Dismiss Notice
Join Physics Forums Today!
The friendliest, high quality science and math community on the planet! Everyone who loves science is here!

Belonging to row space

  1. Feb 5, 2005 #1
    In my hw problem, I am supposed to find out whether an element belongs to the rowspace of a matrix. So, what I did is to determine the (row)basis of the matrix, dimension of it being one row less of the rows of the original matrix. So, instead of the linearly-dependent row I put the element and if the system turns out to be inconsistent I assume that it does not belong to the row space.
    Is it correct to assume that? If I use dependency equation for the rows and the new row element would that give the same result? When I used it I got there are no solutions at all, I am not sure what it means because for being lin. indep. there has to be one solution: 0.

    Thanks in advance.

    P.S. I decided to post the problem itself afterall:
    2 1 3 1
    1 1 3 0
    0 1 2 1
    3 3 8 2
    and I need to determine whether X = [4, 1, 2, 5] and Y = [1, 2, 3, 4] belong to row space of the matrix.
    The answer is X does, but Y does not.
    Last edited: Feb 5, 2005
  2. jcsd
  3. Feb 6, 2005 #2


    User Avatar
    Science Advisor
    Homework Helper

    So you need to find a linear combination of the row vector which yields X or Y.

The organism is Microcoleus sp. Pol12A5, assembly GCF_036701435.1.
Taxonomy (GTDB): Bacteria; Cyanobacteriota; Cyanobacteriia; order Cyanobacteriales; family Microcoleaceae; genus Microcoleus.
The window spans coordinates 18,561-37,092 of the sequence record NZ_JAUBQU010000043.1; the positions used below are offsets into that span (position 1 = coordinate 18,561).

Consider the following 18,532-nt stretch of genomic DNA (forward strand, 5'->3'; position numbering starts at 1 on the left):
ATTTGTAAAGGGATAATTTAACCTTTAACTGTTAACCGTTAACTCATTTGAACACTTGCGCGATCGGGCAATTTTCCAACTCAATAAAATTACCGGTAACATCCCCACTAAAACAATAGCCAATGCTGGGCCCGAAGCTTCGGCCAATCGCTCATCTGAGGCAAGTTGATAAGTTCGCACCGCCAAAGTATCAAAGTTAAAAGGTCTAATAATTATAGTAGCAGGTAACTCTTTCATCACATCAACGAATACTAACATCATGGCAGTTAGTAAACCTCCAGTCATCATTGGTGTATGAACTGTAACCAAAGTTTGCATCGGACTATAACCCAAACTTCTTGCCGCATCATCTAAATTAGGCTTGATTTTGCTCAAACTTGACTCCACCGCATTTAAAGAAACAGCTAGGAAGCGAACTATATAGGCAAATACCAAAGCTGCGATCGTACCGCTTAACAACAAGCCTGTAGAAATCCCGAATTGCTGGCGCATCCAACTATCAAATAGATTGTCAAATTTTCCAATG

Putting the row vectors (or a basis for the row space) as columns in A, you're asked to solve:
    Ax=X and Ax=Y, (lousy notation, but A is a matrix, x is the unknown vector and X,Y are given)

    How would you normally solve such an equation?
  4. Feb 6, 2005 #3
    If I were asked to find out whether X belonged to the column space of a matrix, would I do the same thing, i.e. insert that column at the end (in augmented matrix) and see whether it is solvable?
    Thanks a lot, my previous problem worked out!
    And a follow-up question:
    how are basis of rowspace and basis of column space related, besides the fact that dimensions are equal?
    Last edited: Feb 6, 2005
  5. Feb 7, 2005 #4


    User Avatar
    Science Advisor
    Homework Helper

    Yes. The way I look at Ax in this case is a linear combination of the column vectors of A. So Ax=b (for some vector b) has a solution if and only if b lies in the column space of A.

    Can't think of anything now.
Know someone interested in this topic? Share this thread via Reddit, Google+, Twitter, or Facebook

Have something to add?